suborder of birds

Kingfishers are small birds of the order Coraciiformes. There are about 90 species, mostly in the Old World and Australasia, Most species are tropical in distribution.

Rufus-collored kingfisher
(Actenoides concretus)
Scientific classification
The azure kingfisher

Their feathers are often bright colours, such as blue or orange. They have large heads, long, sharp bills, short legs, and stubby tails.

Most species have bright plumage with little differences between the sexes. Most are found only in forests. They eat a wide range of prey, including fish. They usually catch prey by swooping down from a perch. Many live near rivers and eat fish, but most species live away from water and eat small invertebrates. Like other birds of their order they nest in holes, usually tunnels dug into the natural or artificial banks in the ground. A quarter of all kingfishers nest in disused termite nests.



Based on sequence analysis,[1][2] the 90 or so species of kingfishers are now divided into three families:

  • River kingfishers (Alcedinidae)
  • Tree kingfishers (Halcyonidae )
  • Water kingfishers (Cerylidae)



Kingfishers are found all over the world. They often make their nests near rivers where the water flows slowly. They make their nests in tall river banks. They dig a hole in the side of the river bank. Most kingfishers lay 3–6 eggs each time.

Many kingfishers eat fish. They sit on branches hanging over the river's edge and wait for a fish to appear. They then dive into the water to catch the fish. Some kingfishers eat lizards or other reptiles. Kookaburras do this.



Most species are in the Australasian region, but the family did not originate there. They evolved in the Northern Hemisphere and invaded the Australasian region a number of times.[3] Fossil kingfishers have been described from Lower Eocene rocks in Wyoming 50 million years ago (mya) and in Germany, around 30-40 million years ago. More recent fossil kingfishers have been described in the Miocene/Pliocene rocks of Australia (5-25 mya).[4]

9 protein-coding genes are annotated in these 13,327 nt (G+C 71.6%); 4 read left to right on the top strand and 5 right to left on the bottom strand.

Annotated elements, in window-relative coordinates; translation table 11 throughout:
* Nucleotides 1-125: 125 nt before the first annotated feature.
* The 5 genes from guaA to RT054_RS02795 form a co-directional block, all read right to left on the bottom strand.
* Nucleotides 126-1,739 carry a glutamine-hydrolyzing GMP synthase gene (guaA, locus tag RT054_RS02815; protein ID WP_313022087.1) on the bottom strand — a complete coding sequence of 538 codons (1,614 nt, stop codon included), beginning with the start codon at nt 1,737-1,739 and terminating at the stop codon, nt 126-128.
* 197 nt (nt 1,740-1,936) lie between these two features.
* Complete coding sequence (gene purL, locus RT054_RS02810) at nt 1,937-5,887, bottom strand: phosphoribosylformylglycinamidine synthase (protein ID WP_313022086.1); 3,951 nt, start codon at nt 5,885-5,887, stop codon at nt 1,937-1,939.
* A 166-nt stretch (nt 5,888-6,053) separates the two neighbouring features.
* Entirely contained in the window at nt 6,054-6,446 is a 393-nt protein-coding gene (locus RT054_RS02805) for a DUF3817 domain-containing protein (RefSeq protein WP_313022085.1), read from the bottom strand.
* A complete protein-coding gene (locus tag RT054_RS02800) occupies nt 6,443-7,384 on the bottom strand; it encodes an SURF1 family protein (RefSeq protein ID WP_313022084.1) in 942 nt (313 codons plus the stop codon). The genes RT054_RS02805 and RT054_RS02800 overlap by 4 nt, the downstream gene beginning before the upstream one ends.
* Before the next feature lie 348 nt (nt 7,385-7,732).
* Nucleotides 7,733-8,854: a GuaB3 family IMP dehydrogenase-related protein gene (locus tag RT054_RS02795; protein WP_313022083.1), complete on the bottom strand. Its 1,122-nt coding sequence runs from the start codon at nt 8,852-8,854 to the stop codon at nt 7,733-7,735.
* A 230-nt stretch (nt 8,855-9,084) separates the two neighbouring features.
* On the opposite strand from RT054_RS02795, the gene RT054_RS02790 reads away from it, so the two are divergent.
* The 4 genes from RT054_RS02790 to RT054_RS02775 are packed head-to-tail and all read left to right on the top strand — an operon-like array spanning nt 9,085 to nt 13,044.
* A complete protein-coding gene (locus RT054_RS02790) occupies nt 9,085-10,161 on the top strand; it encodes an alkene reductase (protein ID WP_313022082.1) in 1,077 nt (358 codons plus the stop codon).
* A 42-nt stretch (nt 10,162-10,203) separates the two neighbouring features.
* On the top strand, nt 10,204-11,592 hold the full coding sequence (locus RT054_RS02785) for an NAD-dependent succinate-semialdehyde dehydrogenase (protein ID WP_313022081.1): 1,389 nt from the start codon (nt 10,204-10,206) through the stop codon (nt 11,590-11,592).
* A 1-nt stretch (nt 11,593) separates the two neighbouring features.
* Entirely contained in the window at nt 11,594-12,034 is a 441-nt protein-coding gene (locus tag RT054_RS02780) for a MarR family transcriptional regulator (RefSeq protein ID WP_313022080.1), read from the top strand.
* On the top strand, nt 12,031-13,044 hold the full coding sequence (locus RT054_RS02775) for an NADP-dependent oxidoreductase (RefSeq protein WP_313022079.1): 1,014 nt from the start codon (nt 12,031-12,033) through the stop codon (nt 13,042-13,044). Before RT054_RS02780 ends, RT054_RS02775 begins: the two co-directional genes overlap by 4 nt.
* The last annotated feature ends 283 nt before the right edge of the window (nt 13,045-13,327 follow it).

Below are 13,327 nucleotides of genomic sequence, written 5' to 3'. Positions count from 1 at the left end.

Kingfishers are easily harmed if there is a lot of snow and cold weather in winter. They can also die if humans cause a lot of water pollution or if the places where Kingfishers live are destroyed. Some kingfishers are endangered species.


  1. Moyle, Robert G. 2006. Molecular phylogeny of kingfishers (Alcedinidae) with insights into early biogeographic history. Auk 123(2): 487–499.
  2. Fry C. Hilary; Fry, Kathie & Harris, Alan 1992. Kingfishers, bee-eaters and rollers. Christopher Helm. ISBN 0-7136-8028-8
  3. Moyle, Robert G (2006). "A molecular phylogeny of Kingfishers (Alcedinidae) with insights into early biogeographic history". Auk. 123 (2): 487–499. doi:10.1642/0004-8038(2006)123[487:AMPOKA]2.0.CO;2. S2CID 84824051.
  4. Woodall, Peter (2001). "Family Alcedinidae (Kingfishers)". In del Hoyo, Josep; Elliott, Andrew; Sargatal, Jordi (eds.). Handbook of the Birds of the World. Volume 6, Mousebirds to Hornbills. Barcelona: Lynx Edicions. pp. 103–187. ISBN 978-84-87334-30-6.